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Japanese wood statue of Asaṅga from 1208 CE
Tibetan depiction of Asanga and Maitreya Bodhisattva

Asaṅga (Sanskrit: असङ्ग; Tibetan: ཐོགས་མེད།; Wylie: Thogs med; traditional Chinese: 無著; pinyin: Wúzhuó; Romaji: Mujaku) was a major exponent of the Yogācāra tradition in India, also called Vijñānavāda. Traditionally, he and his half-brother Vasubandhu are regarded as the founders of this school. The two half-brothers were also major exponents of Abhidharma teachings.


  • Early life 1
  • Meditation and teachings 2
  • Abhidharma Samuccaya 3
  • Questions of authorship 4
  • Bibliography 5
  • References 6
  • External links 7

Early life

Asaṅga was born as the son of a Kṣatriya father and Brahmin mother[1] in Puruṣapura (present day Peshawar in Pakistan), which at that time was part of the ancient kingdom of Gandhāra. Current scholarship places him in the fourth century CE. He was perhaps originally a member of the Mahīśāsaka school or the Mūlasarvāstivāda school but later converted to Mahāyāna.[2] According to some scholars, Asaṅga's frameworks for abhidharma writings retained many underlying Mahīśāsaka traits.[3] André Bareau writes:[4]

[It is] sufficiently obvious that Asaṅga had been a Mahīśāsaka when he was a young monk, and that he incorporated a large part of the doctrinal opinions proper to this school within his own work after he became a great master of the Mahāyāna, when he made up what can be considered as a new and Mahāyānist Abhidharma-piṭaka.

In the record of his journeys through the kingdoms of India, Xuanzang wrote that Asaṅga was initially a Mahīśāsaka monk, but soon turned toward the Mahāyāna teachings.[5] Asaṅga had a half-brother, Vasubandhu, who was a monk from the Sarvāstivāda school. Vasubandhu is said to have taken up Mahāyāna Buddhism after meeting with Asaṅga and one of Asaṅga's disciples.[6]

Meditation and teachings

Asaṅga spent many years in serious meditation, during which time tradition says that he often visited Tuṣita Heaven to receive teachings from Maitreya Bodhisattva. Heavens such as Tuṣita Heaven is said to be accessible through meditation, and accounts of this are given in the writings of the Indian Buddhist monk Paramārtha, who lived during the 6th century CE.[7] Xuanzang tells a similar account of these events:[5]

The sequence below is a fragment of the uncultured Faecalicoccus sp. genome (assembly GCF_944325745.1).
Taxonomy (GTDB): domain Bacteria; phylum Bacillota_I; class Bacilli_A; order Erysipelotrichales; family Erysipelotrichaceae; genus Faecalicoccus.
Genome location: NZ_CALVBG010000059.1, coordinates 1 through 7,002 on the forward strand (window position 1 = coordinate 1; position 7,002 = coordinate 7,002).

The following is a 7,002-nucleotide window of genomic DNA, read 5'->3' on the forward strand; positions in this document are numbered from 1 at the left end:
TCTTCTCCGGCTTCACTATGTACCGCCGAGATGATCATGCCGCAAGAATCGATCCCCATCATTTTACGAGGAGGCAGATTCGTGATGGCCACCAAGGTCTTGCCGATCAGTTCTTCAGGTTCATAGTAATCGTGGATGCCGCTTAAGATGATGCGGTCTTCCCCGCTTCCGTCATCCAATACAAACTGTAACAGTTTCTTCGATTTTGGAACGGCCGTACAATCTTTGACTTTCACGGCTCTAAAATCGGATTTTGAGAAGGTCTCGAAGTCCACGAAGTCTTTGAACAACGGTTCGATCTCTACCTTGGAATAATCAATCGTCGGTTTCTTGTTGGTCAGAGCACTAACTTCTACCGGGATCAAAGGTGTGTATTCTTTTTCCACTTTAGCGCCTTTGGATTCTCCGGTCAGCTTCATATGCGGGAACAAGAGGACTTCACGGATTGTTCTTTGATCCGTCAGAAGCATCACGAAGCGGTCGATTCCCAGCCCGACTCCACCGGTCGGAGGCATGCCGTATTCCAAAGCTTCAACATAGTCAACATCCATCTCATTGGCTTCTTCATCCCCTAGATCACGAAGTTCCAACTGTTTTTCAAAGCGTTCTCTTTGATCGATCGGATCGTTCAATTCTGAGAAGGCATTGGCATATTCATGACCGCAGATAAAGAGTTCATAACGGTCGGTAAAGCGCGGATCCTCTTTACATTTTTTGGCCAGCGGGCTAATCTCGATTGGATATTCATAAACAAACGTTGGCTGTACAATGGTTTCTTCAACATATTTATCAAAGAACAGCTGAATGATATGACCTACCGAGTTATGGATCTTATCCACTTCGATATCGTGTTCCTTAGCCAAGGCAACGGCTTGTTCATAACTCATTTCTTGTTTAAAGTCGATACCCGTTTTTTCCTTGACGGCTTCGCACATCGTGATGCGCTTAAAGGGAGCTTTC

In the great mango grove five or six li to the southwest of the city (Ayodhya), there is an old monastery where Asaṅga Bodhisattva received instructions and guided the common people. At night he went up to the place of Maitreya Bodhisattva in Tuṣita Heaven to learn the Yogācārabhūmi-śāstra, the Mahāyāna-sūtra-alaṃkāra-śāstra, the Madhyānta-vibhāga-śāstra, etc.; in the daytime, he lectured on the marvelous principles to a great audience.

Asaṅga went on to write many of the key Yogācāra treatises such as the Yogācārabhūmi-śāstra, the Mahāyāna-saṃgraha[8] and the Abhidharma-samuccaya as well as other works, although there are discrepancies between the Chinese and Tibetan traditions concerning which works are attributed to him and which to Maitreya.[9]

Abhidharma Samuccaya

According to Walpola Rahula, the thought of the Abhidharma-samuccaya is invariably closer to that of the Pali Nikāyas than is that of the Theravadin Abhidhamma.[10]

Questions of authorship

The Tibetan tradition attributes authorship of the Ratnagotravibhaga to him, while the Chinese traditions attributes it to a certain Sthiramati or Sāramati. Peter Harvey finds the Tibetan attribution less plausible.[11]


  • Keenan, John P. (1989). Asaṅga's Understanding of Mādhyamika: Notes on the Shung-chung-lun, Journal of the International Association of Buddhist Studies 12 (1), 93-108


  1. ^ Tsoṅ-kha-pa Blo-bzaṅ-grags-pa, Robert A. F. Thurman (Page 28)
  2. ^ 'Doctrinal Affiliation of the Buddhist Master Asanga' - Alex Wayman in Untying the Knots in Buddhism, ISBN 81-208-1321-9
  3. ^ Anacker, Stefan. Seven Works Of Vasubandhu: The Buddhist Psychological Doctor. 1984. p. 58
  4. ^ Rama Karana Sarma. Researches in Indian and Buddhist Philosophy: Essays in Honour of Alex Wayman. 1993. p. 5
  5. ^ a b Rongxi, Li. The Great Tang Dynasty Record of the Western Regions., Numata Center, Berkeley, 1996, p. 153.
  6. ^ Rongxi, Li. The Great Tang Dynasty Record of the Western Regions., Numata Center, Berkeley, 1996, pp. 154-155.
  7. ^ Wayman, Alex. Untying the Knots in Buddhism: Selected Essays. 1997. p. 213
  8. ^ Keenan, John P. (2003). "The summary of the Great Vehicle by Bodhisattva Asaṅga", transl. from the Chinese of Paramārtha (Taishō vol. 31, number 1593), Berkeley, Calif : Numata Center for Buddhist Translation and Research. ISBN 1-886439-21-4
  9. ^ On Some Aspects of the Doctrines of Maitreya (natha) and the Asanga - Giuseppe Tucci, Calcutta, 1930.
  10. ^ Dan Lusthaus, Buddhist Phenomenology. Routledge, 2002, page 44, note 5. Lusthaus draws attention to Rahula's Zen and the Taming of the Bull.
  11. ^ Peter Harvey, "An Introduction to Buddhism." Cambridge University Press, 1993, page 114.

External links

  • Digital Dictionary of Buddhism (type in "guest" as userID)
  • Vasubandhu: Entry at the Internet Encyclopedia of Philosophy
  • Distinguishing Dharma and Dharmata by Asanga and Maitreya By: Thrangu Rinpoche
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